There were many great generals of the civil war. Grant, Lee, Jackson, all notable names. But one name that stands out is Sherman; William Tecumseh Sherman. W. S. Sherman was born February 8th, 1820 in Lancaster, Ohio. He was raised by a family friend named Thomas Ewing. He had 10 siblings and was raised as a Christian. However, he was never much of a churchgoer and never used his formal christian name. Instead his friends called him "Cump." He went to school at West Point academy and graduated in 1840 a second lieutenant. He was a general of the Union army. He died in New York City on February 19, 1891.
Sherman believed that the Confederacy's strategic, economic, and psychological ability to wage further war had to be definitively crushed if the fighting were to end (Buck). By using "scorched earth" tactics he decimated the south's ability to fight. This form of warfare involved winning the battles then burning the crops and plantations as they pushed south. This left the southern economy crippled and barely able to supply their armies.
Sherman commanded one of the three corps in the siege of Vicksburg. After the fall of Vicksburg he operated successfully against Gen. Joseph E. Johnston. In October he was made commander of the Department of the Tennessee, and went with Grant to Chattanooga in the middle of November; was in the battle of Missionary Ridge and then moved to the relief of Burnside in east Tennessee (Gil).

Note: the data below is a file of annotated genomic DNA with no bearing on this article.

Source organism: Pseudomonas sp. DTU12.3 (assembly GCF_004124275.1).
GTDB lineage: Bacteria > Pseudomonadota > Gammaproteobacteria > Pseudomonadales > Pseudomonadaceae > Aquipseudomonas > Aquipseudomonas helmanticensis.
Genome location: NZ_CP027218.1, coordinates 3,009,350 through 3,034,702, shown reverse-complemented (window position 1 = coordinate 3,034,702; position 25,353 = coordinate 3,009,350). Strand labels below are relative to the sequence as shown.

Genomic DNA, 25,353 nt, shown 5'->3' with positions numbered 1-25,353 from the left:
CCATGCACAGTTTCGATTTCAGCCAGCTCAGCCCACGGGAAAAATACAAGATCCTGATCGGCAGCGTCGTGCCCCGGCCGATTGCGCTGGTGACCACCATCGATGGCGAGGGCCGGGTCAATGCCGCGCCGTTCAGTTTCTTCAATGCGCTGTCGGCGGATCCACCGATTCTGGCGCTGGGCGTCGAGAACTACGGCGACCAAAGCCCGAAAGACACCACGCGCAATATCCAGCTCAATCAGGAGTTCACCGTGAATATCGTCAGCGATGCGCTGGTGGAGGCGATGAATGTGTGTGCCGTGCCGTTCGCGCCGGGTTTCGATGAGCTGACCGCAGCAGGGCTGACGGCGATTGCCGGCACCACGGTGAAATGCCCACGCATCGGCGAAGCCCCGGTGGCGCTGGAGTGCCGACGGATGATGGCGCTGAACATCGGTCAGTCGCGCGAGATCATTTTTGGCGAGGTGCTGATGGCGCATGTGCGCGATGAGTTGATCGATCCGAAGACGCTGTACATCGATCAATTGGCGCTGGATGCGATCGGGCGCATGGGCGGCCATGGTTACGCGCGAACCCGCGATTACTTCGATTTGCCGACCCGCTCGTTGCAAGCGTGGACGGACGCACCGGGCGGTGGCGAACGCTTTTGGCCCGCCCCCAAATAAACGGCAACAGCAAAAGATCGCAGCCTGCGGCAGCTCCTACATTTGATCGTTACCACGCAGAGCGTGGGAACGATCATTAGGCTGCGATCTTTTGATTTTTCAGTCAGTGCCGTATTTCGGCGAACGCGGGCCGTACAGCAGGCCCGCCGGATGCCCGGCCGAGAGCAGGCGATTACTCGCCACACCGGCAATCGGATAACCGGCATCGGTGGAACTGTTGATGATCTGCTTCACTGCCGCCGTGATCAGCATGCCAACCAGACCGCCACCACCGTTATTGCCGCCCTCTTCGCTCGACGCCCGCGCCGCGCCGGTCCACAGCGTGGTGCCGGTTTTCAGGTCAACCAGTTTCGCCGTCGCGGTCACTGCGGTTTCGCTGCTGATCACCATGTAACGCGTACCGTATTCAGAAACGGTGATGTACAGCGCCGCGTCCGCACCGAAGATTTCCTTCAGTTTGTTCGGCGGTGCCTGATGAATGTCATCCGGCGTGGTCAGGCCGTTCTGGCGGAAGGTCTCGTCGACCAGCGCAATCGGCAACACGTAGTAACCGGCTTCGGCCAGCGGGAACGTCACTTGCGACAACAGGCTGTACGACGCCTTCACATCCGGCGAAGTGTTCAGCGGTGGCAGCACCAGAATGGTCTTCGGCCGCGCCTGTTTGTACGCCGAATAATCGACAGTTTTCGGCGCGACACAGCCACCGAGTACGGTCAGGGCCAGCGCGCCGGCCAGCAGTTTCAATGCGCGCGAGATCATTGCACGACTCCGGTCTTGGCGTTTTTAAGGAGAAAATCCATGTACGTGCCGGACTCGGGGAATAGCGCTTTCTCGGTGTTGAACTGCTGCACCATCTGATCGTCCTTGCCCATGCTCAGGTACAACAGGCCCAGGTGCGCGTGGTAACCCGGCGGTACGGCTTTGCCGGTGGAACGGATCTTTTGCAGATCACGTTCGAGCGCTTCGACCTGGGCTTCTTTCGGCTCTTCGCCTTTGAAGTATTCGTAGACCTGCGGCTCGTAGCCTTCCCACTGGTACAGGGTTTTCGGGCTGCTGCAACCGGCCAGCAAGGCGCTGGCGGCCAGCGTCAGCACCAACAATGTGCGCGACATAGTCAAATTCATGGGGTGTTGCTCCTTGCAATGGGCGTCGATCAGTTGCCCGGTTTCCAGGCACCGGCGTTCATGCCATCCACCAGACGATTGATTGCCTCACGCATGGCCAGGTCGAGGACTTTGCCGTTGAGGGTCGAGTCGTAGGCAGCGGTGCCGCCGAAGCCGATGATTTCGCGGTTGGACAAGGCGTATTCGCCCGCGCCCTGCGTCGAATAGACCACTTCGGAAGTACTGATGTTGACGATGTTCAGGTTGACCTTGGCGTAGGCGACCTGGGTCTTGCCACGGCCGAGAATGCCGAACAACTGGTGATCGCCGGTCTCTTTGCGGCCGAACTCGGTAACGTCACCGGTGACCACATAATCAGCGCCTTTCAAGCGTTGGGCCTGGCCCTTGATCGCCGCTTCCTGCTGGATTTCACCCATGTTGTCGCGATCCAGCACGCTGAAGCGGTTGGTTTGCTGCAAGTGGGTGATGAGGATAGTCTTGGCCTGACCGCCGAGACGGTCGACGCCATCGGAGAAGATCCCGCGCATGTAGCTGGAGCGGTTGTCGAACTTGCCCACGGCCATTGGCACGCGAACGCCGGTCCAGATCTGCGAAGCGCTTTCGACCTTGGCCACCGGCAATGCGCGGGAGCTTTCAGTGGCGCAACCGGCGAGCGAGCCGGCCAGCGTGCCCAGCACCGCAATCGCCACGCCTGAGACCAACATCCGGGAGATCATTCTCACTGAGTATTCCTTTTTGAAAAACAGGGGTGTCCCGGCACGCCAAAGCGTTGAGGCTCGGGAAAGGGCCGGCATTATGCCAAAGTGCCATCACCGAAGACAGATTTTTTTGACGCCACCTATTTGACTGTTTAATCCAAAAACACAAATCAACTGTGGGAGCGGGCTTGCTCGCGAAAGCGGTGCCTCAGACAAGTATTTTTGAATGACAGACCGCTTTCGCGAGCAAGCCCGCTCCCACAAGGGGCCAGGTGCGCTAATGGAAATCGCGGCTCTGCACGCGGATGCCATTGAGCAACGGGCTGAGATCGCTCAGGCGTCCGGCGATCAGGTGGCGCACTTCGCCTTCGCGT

Sherman was perhaps most famous for his March to the Sea, destroying all confederate property in a wide area across the South. After his capture of Atlanta in 1864, Sherman mobilized 62,000 of his troops and waged war across Georgia, from Atlanta to Savannah (Paul). Unhappy with the killing and maiming of Union and Confederate soldiers in combat blood baths, he decided on complete destruction, hoping to insure fewer casualties while helping bring the war to an end as quickly as possible. He...